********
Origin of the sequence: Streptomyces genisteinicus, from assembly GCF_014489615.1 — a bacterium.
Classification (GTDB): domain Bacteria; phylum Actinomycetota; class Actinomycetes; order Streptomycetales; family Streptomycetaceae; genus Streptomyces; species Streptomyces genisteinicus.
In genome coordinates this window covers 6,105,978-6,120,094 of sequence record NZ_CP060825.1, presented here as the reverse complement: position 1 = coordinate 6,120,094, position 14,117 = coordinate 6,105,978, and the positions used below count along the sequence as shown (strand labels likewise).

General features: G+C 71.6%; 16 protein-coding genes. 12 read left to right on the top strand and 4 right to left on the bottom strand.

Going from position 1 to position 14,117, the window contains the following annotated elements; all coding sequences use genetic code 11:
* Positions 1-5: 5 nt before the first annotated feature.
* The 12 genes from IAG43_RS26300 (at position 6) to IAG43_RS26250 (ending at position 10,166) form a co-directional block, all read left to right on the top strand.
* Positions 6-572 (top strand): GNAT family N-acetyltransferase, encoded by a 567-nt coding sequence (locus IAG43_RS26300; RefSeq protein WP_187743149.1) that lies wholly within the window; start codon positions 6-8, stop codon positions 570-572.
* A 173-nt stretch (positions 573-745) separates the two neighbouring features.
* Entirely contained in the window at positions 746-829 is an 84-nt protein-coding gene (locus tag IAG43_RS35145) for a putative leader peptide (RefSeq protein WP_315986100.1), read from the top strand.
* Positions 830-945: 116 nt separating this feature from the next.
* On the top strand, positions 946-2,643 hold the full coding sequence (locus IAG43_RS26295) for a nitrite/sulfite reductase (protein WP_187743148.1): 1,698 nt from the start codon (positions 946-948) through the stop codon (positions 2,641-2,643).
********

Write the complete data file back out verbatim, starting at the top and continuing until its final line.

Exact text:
Origin of the sequence: Streptomyces genisteinicus, from assembly GCF_014489615.1 — a bacterium.
Classification (GTDB): domain Bacteria; phylum Actinomycetota; class Actinomycetes; order Streptomycetales; family Streptomycetaceae; genus Streptomyces; species Streptomyces genisteinicus.
In genome coordinates this window covers 6,105,978-6,120,094 of sequence record NZ_CP060825.1, presented here as the reverse complement: position 1 = coordinate 6,120,094, position 14,117 = coordinate 6,105,978, and the positions used below count along the sequence as shown (strand labels likewise).

General features: G+C 71.6%; 16 protein-coding genes. 12 read left to right on the top strand and 4 right to left on the bottom strand.

Going from position 1 to position 14,117, the window contains the following annotated elements; all coding sequences use genetic code 11:
* Positions 1-5: 5 nt before the first annotated feature.
* The 12 genes from IAG43_RS26300 (at position 6) to IAG43_RS26250 (ending at position 10,166) form a co-directional block, all read left to right on the top strand.
* Positions 6-572 (top strand): GNAT family N-acetyltransferase, encoded by a 567-nt coding sequence (locus IAG43_RS26300; RefSeq protein WP_187743149.1) that lies wholly within the window; start codon positions 6-8, stop codon positions 570-572.
* A 173-nt stretch (positions 573-745) separates the two neighbouring features.
* Entirely contained in the window at positions 746-829 is an 84-nt protein-coding gene (locus tag IAG43_RS35145) for a putative leader peptide (RefSeq protein WP_315986100.1), read from the top strand.
* Positions 830-945: 116 nt separating this feature from the next.
* On the top strand, positions 946-2,643 hold the full coding sequence (locus IAG43_RS26295) for a nitrite/sulfite reductase (protein WP_187743148.1): 1,698 nt from the start codon (positions 946-948) through the stop codon (positions 2,641-2,643).